CrystalDiskMark random 4K Q1T1 performance chart WD Black SN770 2TB

The opposite of sequential transfers would be small chunks of random data that aren’t queued up. This often corresponds better with everyday use in the real world. Interestingly, the SN770 switches place with the Addlink S90 here.

Response Times/Latency (Anvil’s Storage Utilities)

Latency Anvil Storage Utilities WD Black SN770 2TB

Latency is another metric that rarely gets the attention it deserves, as it can have a more noticeable effect on real-world workloads than maximum sequential speeds. The 2TB SN770 again comes in slightly behind the class leaders and its DRAM-less competitor.

Loading Times (PCMark 10, FF XIV, 3DMark)

In benchmarks that simulate various types of everyday real-world use, the differences between classes of SSDs often even out. Even a fast SATA SSD may not be far behind in certain situations.

PCMark app start-up time chart

In a sub-test of PCMark 10 that measures start-up times for a range of office apps, it becomes apparent that the SN770 is fast enough to compete with the class leaders in the PCIe Gen4 space.

Shadowbringer loading time benchmark chart WD Black SN770 2TB

The Final Fantasy XIV: Shadowbringer standalone benchmark measures the loading time of five different game levels and combines them into a total. The SN770 is a bit less impressive here and again trades places with the Phison E21-based drive.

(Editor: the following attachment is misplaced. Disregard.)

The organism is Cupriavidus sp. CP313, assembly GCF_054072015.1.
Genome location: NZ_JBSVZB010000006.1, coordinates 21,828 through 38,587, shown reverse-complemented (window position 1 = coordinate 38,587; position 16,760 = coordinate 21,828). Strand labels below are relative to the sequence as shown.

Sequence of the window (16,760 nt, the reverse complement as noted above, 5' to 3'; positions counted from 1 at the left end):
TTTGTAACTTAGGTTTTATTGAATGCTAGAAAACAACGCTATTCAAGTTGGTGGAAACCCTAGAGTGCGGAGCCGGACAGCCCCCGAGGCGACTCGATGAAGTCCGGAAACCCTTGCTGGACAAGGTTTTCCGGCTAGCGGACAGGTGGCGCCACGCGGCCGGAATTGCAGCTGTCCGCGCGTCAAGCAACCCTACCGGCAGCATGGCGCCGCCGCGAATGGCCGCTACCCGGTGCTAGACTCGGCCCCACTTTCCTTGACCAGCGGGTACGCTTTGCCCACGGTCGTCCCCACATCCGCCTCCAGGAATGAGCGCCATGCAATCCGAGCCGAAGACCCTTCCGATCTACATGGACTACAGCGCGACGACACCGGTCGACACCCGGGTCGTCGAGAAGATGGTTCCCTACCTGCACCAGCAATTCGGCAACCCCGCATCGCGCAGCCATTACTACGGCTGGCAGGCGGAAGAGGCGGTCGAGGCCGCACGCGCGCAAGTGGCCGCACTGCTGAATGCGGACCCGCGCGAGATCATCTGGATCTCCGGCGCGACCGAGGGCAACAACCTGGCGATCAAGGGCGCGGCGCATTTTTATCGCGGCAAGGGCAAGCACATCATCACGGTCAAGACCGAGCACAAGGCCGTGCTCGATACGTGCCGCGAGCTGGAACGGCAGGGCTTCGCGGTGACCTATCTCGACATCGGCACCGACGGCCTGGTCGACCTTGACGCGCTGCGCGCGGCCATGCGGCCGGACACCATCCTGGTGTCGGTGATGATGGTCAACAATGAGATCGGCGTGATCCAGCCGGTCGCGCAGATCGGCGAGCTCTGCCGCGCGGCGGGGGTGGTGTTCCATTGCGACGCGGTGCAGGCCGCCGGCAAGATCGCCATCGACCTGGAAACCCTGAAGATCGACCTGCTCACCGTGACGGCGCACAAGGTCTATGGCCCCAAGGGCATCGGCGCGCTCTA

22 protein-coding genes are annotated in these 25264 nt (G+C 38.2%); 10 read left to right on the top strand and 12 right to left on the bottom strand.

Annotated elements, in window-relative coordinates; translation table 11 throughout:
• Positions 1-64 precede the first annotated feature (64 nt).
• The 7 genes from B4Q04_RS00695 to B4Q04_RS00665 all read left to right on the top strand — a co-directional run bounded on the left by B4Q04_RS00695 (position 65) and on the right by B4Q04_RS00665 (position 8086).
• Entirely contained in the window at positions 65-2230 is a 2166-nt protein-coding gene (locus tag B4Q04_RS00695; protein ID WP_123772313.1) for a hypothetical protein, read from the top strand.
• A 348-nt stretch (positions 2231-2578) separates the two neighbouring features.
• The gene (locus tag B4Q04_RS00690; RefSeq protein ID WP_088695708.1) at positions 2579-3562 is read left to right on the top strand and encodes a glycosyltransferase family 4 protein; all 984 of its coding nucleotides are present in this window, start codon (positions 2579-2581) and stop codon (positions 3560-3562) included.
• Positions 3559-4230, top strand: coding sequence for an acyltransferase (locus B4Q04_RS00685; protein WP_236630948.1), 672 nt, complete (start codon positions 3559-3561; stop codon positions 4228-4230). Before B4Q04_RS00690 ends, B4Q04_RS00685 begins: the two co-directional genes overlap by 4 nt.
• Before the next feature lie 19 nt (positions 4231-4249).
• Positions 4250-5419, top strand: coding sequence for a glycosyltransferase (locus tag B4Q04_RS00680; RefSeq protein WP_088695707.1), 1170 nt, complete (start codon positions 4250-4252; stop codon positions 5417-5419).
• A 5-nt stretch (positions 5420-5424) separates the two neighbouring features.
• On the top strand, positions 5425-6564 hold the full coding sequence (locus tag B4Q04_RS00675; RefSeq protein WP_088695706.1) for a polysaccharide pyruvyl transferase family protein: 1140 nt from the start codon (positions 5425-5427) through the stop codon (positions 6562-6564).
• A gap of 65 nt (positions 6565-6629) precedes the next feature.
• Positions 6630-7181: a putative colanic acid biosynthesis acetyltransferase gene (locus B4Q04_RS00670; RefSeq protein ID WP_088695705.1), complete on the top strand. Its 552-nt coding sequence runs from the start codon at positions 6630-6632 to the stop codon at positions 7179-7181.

3DMark storage benchmark chart WD Black SN770 2TB

Lastly, the relatively new and entirely gaming-focused 3DMark Storage Benchmark tests everything from installing and moving game files, to level loading and game recording.

Conclusion: World-Class Price/Performance Ratio

WD Black SN770 2TBIt has been interesting to follow the evolution of DRAM-less SSDs. From being confined to the entry-level space, some of the more recent varieties like the WD Black SN770 and Addlink S90 Lite are getting close to the high-end leaders in typical user workloads.

If you are building a mid-range workstation or gaming PC on a limited budget, a 2TB SN770 would definitely be suitable as a primary system drive. Although its maximum sequential performance is not up there with the fastest Gen4 SSDs, it performs well where it counts.

Thanks to the drop in NAND prices, you can currently find a 2TB SN770 for as little as $100 today, which is an absolute bargain at this level of performance. This is also true for the Addlink S90 Lite and other Phison E21-based SSDs using TLC NAND, of course.

8.5Expert Score
WD Black SN770 2TB

An affordable DRAM-less Gen4 SSD that performs well where it counts

  • Solid real-world performance
  • Excellent price
  • Lack of DRAM is still a limitation
Jesper Berg
Jesper Berg

I got started with PC building in the 3dfx Voodoo era somewhere back in the 1990s, and have been writing for tech publications for a bit more than a decade. In other words old enough to have lost count of the times PC gaming has been pronounced dead.